So there you have a good set-up for some monster fun but it is severely lacking in certain areas of its execution and this is a shame because it has a lot of good stuff going for it in all other departments. The director George Pavlou moves the film along nicely hitting all the right beats with a well-paced screenplay. Pavlou’s previous directorial credit was 1985’s little seen ‘Transmutations’ that was from an original script by Clive Barker making his screenwriting debut. It is well acted all around especially with a solid turn from Dukes. I am guessing an American protagonist with an all-around wholesome family was one of the screenplay’s re-writes to appeal to the stateside market. There is some decent humour as well whether it is intentional or unintentional from some ham-fisted dialogue. Despite the sequences of horrific murder lacking the gory viscera, they are actually well executed in terms of timing. Well shot and edited the build-up of the suspense and tension and then the payoff is all handled effectively. All of this is encapsulated in an effective moody atmosphere thanks to some great lighting techniques.
All this counts for nothing though in a monster movie when it does not have a good monster to be a good monster movie. Although it is far removed from Barker’s original concept and loses much of that original source material’s aforementioned misogynistic sub-text with it, there is actually nothing wrong with the design of the creature here in this 50’s B-movie like context. It is just that not enough money was spent to realize that design. The close-ups of Rawhead Rex’s face are laughable with just a rubber mask used looking more like a Spitting Image puppet. For non-UK readers ‘Spitting Image’ was a very rude and hilarious very smart satirical puppet TV show in my native homeland. You can watch it here. Other than that though, from a distance the great big hulking monster does not look too bad at all. Seeing the cover of the VHS tape (see above) in my local video store back in the late 80’s it was one of my most vivid horror film memories growing up. The picture is a screenshot from Rawhead Rex’s resurrection scene and it looks fantastic. But boy do those close-ups (and there are a lot of them) really take the audience out of the movie distracting the viewer from the fact that this is supposed to be a vicious monster.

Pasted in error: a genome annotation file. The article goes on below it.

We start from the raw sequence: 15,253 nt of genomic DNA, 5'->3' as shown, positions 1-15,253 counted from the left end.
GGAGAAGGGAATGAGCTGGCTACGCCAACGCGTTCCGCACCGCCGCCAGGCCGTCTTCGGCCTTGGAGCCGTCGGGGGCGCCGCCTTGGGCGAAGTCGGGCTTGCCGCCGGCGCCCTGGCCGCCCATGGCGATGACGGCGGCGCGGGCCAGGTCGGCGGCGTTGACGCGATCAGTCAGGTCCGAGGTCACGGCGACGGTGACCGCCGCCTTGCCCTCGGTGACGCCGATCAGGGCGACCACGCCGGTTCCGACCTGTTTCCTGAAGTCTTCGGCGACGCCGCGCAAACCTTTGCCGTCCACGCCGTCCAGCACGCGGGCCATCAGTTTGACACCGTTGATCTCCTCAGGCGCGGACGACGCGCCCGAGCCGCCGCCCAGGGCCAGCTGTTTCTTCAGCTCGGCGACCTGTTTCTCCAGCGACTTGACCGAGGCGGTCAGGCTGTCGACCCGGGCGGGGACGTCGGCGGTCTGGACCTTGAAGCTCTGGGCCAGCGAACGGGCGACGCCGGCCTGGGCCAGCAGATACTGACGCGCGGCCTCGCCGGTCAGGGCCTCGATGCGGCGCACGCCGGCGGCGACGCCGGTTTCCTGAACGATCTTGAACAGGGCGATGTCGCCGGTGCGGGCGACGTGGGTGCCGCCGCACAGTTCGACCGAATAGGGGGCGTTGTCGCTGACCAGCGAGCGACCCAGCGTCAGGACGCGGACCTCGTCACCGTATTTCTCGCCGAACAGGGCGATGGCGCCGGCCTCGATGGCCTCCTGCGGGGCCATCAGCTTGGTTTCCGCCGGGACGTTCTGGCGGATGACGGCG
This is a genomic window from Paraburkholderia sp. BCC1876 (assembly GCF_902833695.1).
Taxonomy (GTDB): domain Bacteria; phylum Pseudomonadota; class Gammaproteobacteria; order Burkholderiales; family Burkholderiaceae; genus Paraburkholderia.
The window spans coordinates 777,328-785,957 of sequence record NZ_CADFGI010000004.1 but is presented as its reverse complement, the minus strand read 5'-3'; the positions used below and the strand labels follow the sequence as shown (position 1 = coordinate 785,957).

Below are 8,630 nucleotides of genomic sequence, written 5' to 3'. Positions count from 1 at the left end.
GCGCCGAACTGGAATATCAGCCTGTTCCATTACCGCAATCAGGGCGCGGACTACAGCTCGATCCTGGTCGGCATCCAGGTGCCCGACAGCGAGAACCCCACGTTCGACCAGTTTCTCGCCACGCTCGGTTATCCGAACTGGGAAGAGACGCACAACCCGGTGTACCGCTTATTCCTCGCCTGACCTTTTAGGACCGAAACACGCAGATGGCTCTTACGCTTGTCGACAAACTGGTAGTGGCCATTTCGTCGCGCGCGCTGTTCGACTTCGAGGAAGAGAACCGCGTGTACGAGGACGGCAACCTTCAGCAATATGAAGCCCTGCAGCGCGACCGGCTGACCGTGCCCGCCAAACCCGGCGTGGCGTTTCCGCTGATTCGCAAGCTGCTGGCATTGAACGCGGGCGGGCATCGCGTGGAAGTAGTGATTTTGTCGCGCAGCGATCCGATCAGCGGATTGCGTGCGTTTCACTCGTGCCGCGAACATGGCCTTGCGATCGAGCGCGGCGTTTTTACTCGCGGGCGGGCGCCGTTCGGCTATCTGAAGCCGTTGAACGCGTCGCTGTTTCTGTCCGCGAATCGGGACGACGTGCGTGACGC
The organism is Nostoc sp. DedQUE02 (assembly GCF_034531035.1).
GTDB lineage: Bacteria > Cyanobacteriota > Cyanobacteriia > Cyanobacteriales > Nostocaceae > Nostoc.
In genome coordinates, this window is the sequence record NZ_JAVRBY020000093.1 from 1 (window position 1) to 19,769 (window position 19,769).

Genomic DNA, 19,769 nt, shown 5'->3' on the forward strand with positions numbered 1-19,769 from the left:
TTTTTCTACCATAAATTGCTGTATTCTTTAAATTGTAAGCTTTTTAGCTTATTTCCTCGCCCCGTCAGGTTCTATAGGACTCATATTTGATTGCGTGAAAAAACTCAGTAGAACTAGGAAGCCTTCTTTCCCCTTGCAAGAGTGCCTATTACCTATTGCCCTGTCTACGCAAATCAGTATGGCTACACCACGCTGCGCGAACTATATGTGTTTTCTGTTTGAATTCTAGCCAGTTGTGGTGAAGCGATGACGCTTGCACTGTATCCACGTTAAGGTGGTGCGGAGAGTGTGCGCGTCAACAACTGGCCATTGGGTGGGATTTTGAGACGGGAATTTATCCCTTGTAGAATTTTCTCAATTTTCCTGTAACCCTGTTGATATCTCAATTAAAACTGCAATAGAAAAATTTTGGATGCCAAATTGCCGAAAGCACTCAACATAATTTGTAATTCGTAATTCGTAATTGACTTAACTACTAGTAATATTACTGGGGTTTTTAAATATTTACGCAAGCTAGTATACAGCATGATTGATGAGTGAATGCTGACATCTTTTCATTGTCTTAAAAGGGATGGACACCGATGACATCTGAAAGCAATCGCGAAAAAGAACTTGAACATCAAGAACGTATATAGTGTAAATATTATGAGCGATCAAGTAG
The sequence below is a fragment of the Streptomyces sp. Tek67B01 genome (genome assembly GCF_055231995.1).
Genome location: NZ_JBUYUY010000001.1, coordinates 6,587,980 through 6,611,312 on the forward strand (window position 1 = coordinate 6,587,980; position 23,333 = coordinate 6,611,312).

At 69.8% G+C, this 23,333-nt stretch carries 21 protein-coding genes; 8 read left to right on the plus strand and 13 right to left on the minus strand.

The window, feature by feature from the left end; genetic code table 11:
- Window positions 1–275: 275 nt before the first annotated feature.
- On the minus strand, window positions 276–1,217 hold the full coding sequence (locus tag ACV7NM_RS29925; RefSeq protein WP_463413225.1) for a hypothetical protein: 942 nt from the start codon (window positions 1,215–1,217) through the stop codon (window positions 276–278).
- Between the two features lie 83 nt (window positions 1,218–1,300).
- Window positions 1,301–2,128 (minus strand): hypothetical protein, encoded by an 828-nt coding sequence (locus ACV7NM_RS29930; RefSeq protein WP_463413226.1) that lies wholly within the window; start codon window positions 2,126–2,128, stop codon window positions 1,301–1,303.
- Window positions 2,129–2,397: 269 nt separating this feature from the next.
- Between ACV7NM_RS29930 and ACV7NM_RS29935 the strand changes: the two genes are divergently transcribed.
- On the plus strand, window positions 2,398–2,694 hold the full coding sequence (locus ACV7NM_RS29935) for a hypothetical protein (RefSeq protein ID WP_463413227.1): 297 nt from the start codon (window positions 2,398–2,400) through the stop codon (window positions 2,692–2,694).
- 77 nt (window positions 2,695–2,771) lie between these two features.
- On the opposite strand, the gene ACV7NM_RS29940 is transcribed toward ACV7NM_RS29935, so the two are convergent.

Furthermore, the filmmakers just did not take any risks in the murder set-pieces. They could have done it balls to the wall going for broke on the material with the mean spirited potential it had as it was what was called for. This was the genre’s bloody ‘80s era but that did not have the courage to see it through. Take the scene in which Howard’s son is killed it is well directed but nothing is actually seen of the murder. It is just a cutaway to the father in distress and then the camera goes to the body being dragged away. There is some blood splattered around and body parts seen in the aftermath of the other murders but that is it. Very weak stuff.
'Rawhead Rex’ is not a bad film but it is not particularly a good one either. There is a lot to like here but it is let down by its cack handled imagery and is ultimately a disappointment. There are rumours of a remake with Clive Barker having more creative control. Whether he will make a much welcome return to the director’s chair remains to be seen but at least it sounds promising that the original short story might get the kind of faithful adaptation it deserves. Oh yeah, look out for an hilarious scene here in which Rawhead Rex baptizes Declan by pissing all over him. Worth watching for this alone.
** out of ****
Dave J. Wilson